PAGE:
True, we used some end measures to reflect upon success, such as The Student Experience 21 tool from Battelle for Kids. However, if we hadn’t allowed teachers the freedom to use that in their work as they saw fit, their work may not have been nearly as rich nor as learner-driven, as we hoped. Those engaged in learning needed the freedom to share with and listen to each other, to be problem finders, not just problem solvers. From that, we could see where the energy was in the room. Rather than take the learning away from others, telling them what we need them to do and how we want them to do it, we gave the flexibility to adjust and evolve as we all learned and evolved together: students, educators, and community partners alike.
It’s not that we don’t know this is important. We know it’s important to make space for reflection. We know it’s important to model what we want to see in classrooms. We know the best efforts are often grassroots efforts co-led by the people closest to the classroom. We know all of this. So, how do we lose our way?
We lose our way by treating too many things as very important. Nothing is important when everything is on fire, and it’s all burning around us. Recently, someone shared a post with Meghan in which a teacher said they felt like “cookie-cutter data donkeys.” We’ve all been there where we feel like a cog in the wheel or a robot. These are red flags indicating that we have taken agency away from others. Teachers who do not have agency cannot lead classrooms where kids have agency. We cannot give to others that which we do not possess ourselves.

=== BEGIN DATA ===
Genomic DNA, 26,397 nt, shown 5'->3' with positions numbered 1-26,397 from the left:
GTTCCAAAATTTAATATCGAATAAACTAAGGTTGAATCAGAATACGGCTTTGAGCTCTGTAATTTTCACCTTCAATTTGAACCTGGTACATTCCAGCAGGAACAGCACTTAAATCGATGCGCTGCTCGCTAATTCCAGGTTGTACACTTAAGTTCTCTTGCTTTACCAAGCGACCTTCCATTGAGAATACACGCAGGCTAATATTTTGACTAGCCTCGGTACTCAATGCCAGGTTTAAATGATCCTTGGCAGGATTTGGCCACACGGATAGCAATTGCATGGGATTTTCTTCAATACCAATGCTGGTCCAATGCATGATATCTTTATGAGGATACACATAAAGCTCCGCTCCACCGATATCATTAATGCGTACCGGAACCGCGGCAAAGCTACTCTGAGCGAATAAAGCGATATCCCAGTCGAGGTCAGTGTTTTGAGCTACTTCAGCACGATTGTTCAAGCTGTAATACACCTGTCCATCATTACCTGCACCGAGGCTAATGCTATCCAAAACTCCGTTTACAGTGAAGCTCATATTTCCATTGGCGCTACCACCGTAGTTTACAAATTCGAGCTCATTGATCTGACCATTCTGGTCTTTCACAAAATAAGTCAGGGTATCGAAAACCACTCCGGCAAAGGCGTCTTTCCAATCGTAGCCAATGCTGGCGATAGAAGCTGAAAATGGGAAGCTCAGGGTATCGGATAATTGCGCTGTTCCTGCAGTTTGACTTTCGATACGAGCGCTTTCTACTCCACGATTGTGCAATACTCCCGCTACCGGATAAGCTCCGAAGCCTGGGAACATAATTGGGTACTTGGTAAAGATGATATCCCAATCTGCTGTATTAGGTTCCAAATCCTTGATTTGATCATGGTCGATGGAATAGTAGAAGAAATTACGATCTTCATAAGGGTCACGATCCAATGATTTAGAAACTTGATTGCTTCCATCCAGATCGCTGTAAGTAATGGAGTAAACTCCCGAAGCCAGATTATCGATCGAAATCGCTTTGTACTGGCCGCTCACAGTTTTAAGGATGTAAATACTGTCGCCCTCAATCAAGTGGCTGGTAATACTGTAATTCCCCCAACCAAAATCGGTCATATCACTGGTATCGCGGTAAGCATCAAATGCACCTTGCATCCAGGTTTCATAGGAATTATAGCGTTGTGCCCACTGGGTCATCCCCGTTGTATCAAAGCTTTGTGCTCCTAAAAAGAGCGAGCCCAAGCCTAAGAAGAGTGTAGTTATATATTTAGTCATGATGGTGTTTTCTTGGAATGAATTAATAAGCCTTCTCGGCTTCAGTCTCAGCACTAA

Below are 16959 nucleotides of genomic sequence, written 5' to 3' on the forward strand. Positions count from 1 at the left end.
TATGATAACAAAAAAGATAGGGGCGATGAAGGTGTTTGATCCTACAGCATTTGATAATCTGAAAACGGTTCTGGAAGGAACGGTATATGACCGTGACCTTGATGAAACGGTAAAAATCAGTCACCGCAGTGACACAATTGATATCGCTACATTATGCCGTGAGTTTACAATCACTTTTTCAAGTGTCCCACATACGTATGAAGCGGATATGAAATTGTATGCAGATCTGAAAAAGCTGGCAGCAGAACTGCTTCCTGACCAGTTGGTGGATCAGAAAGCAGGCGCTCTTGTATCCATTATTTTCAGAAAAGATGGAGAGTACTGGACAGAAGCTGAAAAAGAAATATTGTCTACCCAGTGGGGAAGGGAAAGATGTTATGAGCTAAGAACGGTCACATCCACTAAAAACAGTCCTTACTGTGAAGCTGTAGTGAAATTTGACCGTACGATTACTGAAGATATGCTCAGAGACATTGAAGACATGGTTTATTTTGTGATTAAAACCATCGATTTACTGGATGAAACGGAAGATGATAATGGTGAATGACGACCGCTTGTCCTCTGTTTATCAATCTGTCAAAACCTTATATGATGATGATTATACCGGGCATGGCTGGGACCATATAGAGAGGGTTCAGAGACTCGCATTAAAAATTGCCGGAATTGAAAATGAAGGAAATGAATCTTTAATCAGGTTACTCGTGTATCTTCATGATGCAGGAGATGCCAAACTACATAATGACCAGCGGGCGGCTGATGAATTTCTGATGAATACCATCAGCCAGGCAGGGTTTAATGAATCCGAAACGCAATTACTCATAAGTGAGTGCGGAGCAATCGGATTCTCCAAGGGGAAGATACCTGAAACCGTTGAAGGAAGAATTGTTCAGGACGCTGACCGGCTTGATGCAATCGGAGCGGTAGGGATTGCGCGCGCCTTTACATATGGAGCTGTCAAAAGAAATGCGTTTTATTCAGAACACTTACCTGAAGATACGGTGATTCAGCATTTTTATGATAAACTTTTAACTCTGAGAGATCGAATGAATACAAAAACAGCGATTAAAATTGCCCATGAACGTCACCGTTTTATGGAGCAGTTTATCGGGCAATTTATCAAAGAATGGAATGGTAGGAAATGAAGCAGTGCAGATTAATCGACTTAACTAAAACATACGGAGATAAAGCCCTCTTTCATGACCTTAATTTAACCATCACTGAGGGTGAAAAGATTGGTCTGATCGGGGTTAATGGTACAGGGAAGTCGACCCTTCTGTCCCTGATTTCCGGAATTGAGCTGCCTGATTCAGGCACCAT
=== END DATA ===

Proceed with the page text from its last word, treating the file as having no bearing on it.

One simple, effective strategy for keeping the “main thing the main thing” is simply proximity. Proximity, when well-executed, builds trust and reinforces listening to those working closest to our classrooms and students. Tim and I often interacted with these teachers, not just on PD days. When we put on our tennis shoes, roll up our sleeves, and come alongside others in the work, we can see people and the work more clearly. The work simply gets better when we are truly in it together.
This requires a certain self-awareness because we must recognize when we are on fire to the point that we are starting wildfires. We had to be willing to own where we were, so we could own where we were going in our work. This included owning how we were impacting other people and their work. Tim had to do this as a result of his observations on day three of our June meetings. A simple strategy that Meghan uses to tap into the metacognitive side of the work is to pay attention to her thoughts at any given moment. If something pops up that feels unhelpful in the moment, she says (to herself – we know that sounds odd), “Girl, we do not have time for this.” Being able to select our thoughts in moments, much like we select what we wear each day, gives such a stronger sense of efficacy and agency in our work. Also, asking others for feedback about how the work is going for them and how we are impacting each other in the work is critical to ensuring we make the impact we desire. This can be done through a well-placed and well-worded question that invites inquiry instead of judgment.
Perhaps this school year, we need less rushing around and planning. Instead, we need a loose direction, space for the work, and frequent opportunities for connection. Above all else, perhaps all we need is the most self-aware version of ourselves and others. Teachers need time to uncover. This means that when we give them time. We need fewer to-do lists, compliance checklists, boxes to fill out, and more space for true conversation, inquiry, and teacher-driven action research. In the end, professional development is an authentic project-learning experience for teachers, too, and where teachers have higher levels of agency and ownership, they’ll have more options and opportunities. Students will too.